ORONO, Maine — It was a tough decision for a teenage boy to make — to leave home for another country without the full support of family and friends.
“I had lots of people who said, ‘No, you can’t do it,’ and they were very skeptical. It shook my spirit a bit,” said Ogheneovo Dibie, who decided three years ago that rather than attend college in his home country of Nigeria, he would strike out for the United States.
Yet Dibie and his brother Oghenetega — known as Ovo and Tega — will be in attendance Monday for the first day of the fall semester at the University of Maine, which opens along with the University of Maine at Augusta’s University College of Bangor, Husson University and Eastern Maine Community College, all in Bangor. Classes also begin Monday at UMA’s main campus in Augusta.
Ovo, 21, is a senior at UMaine; Tega, 17, is starting his first year.
As a youngster in Nigeria, Ovo first started thinking of leaving there for a number of reasons. He wanted to major in computer science, and he knew technology in Nigeria lagged behind other countries. He didn’t want to go through Nigeria’s federal university system because of frequent faculty strikes.
He also considered the religious instability between Muslims and Christians, especially in northern Nigeria, near the Dibie family’s hometown of Kaduna.
Mostly, Ovo wanted something new.
“I just felt staying back home, going to school, would be boring,” said Ovo, who grew up in what he described as an upper middle-class family. “I wanted to explore the world and meet new people.”
Ovo was accepted to Western New Mexico University and spent the 2006-07 academic year there. That’s where he saw snow for the first time in his life.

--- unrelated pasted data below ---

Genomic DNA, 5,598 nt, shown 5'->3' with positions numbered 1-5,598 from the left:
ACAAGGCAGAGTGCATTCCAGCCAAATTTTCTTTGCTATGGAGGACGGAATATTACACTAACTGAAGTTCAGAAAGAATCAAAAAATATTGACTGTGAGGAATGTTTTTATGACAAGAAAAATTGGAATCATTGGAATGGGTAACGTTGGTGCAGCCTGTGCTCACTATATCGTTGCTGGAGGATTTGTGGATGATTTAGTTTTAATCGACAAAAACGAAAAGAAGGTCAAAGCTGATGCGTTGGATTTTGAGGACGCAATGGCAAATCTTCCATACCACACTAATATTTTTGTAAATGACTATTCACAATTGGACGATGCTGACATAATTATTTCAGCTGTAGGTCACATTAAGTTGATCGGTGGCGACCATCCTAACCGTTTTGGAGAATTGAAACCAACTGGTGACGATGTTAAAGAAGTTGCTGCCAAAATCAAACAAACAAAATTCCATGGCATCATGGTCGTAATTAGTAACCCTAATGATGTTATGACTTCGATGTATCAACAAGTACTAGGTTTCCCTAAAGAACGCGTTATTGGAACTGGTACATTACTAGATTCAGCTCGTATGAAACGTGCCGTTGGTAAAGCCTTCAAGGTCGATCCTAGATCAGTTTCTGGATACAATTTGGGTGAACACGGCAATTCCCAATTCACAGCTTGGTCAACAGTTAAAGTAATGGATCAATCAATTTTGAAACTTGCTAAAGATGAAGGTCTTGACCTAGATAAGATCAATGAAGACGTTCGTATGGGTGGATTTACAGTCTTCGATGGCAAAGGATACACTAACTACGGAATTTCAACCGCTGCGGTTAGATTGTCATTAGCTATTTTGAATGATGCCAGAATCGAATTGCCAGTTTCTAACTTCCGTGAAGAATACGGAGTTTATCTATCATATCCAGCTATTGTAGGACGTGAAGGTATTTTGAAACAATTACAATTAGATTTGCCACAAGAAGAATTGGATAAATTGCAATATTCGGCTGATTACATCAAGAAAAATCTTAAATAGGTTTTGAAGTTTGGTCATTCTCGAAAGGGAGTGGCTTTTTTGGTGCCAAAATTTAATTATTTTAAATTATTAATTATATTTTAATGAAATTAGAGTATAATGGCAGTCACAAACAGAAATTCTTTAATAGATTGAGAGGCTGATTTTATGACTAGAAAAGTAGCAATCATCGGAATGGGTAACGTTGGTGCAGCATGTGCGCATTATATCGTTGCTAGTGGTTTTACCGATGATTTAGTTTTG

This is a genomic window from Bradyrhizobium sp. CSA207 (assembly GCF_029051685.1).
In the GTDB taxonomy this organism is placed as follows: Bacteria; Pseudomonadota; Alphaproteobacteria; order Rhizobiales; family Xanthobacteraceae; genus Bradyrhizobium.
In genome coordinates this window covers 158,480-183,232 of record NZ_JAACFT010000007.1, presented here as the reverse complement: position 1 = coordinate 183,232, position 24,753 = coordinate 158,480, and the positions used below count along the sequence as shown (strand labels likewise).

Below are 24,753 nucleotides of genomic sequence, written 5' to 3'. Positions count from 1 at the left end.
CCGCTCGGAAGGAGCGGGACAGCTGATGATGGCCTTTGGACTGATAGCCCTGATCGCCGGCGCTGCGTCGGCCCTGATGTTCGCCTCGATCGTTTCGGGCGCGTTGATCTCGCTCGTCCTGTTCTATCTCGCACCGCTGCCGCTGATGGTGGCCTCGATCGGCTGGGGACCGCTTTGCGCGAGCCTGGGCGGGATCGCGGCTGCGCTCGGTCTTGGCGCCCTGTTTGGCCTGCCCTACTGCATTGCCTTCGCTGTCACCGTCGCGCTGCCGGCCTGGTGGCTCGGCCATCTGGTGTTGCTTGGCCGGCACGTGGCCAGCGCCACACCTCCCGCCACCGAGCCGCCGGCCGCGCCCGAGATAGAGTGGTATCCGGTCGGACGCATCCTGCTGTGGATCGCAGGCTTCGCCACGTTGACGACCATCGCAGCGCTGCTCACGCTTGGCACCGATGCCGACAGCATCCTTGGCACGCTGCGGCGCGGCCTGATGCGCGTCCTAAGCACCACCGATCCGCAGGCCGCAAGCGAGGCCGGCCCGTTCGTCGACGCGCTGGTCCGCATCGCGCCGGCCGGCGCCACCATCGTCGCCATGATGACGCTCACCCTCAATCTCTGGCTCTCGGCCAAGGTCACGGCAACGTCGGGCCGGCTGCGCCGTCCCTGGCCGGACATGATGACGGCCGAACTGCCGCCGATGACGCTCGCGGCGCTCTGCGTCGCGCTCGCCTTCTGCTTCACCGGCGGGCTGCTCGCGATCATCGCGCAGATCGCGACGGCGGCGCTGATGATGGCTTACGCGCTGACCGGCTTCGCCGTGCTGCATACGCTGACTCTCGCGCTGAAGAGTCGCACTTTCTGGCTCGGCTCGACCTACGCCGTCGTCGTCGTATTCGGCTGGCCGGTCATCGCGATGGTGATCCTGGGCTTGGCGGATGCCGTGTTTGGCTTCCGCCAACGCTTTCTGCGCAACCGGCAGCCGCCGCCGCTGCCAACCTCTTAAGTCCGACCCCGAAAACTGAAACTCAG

“It was one of the most beautiful things I had ever seen,” he said, a wide smile spreading across his face. “Class was canceled and for the rest of the day we played in the snow, had snow fights, we went tubing. It was so exciting.”
After deciding during his first year that he wanted a more research-focused setting and a larger student population, Ovo started looking at other schools. UMaine popped up during his Internet searches, and realizing his first experience with snow wasn’t too bad, Ovo decided to apply.
He was accepted and offered a scholarship. He started at UMaine in fall 2007.
Meanwhile, Tega was still in Nigeria, missing his older brother and thinking he too wanted to continue his education abroad.
Although by that point the Dibies realized their eldest son had made a good decision to move to the U.S., Tega’s plan wasn’t readily accepted by his peers.
“When I told my best friend I wanted to study in the U.S., he said ‘No, you’re not going to make it there,’” said Tega, who also was offered a scholarship to UMaine. “He told me not to bother. Because of that I had to break up my friendship with him.”
It seems the Dibie brothers made the right decision. Ovo, a computer science major, had a 2008 summer internship with Apple in California. He plans to begin work with George Markowsky, the chairman of UMaine’s computer science department, on his senior capstone project. Tega wants to major in computer engineering.
Both brothers plan to stay in the U.S. to earn graduate degrees and work in a computer-related field before returning to their home country.
“I look at Nigeria and I know there’s a lot of loopholes and problems that I should solve,” Tega said. “I got an opportunity, so I should go back and help out. I look at America, it’s already good, and I want to make Nigeria good.”
Despite Ovo’s success and Tega’s promise, the brothers are still teased at home. When Ovo visited Nigeria last winter, an uncle joked he was “The American Dream.”
The ribbing hasn’t deterred either brother. And it likely won’t deter the Dibie legacy from continuing at UMaine.
Ovo and Tega believe it won’t take much convincing for their 14-year-old brother, Ogheneruona, to leave Nigeria for Orono.
“Convincing? Nah, he’s already coming,” Tega said. “He always said he was coming to join his brothers in America. He’s always saying he wishes he could be there. I don’t think we’re going to [have to] convince him.”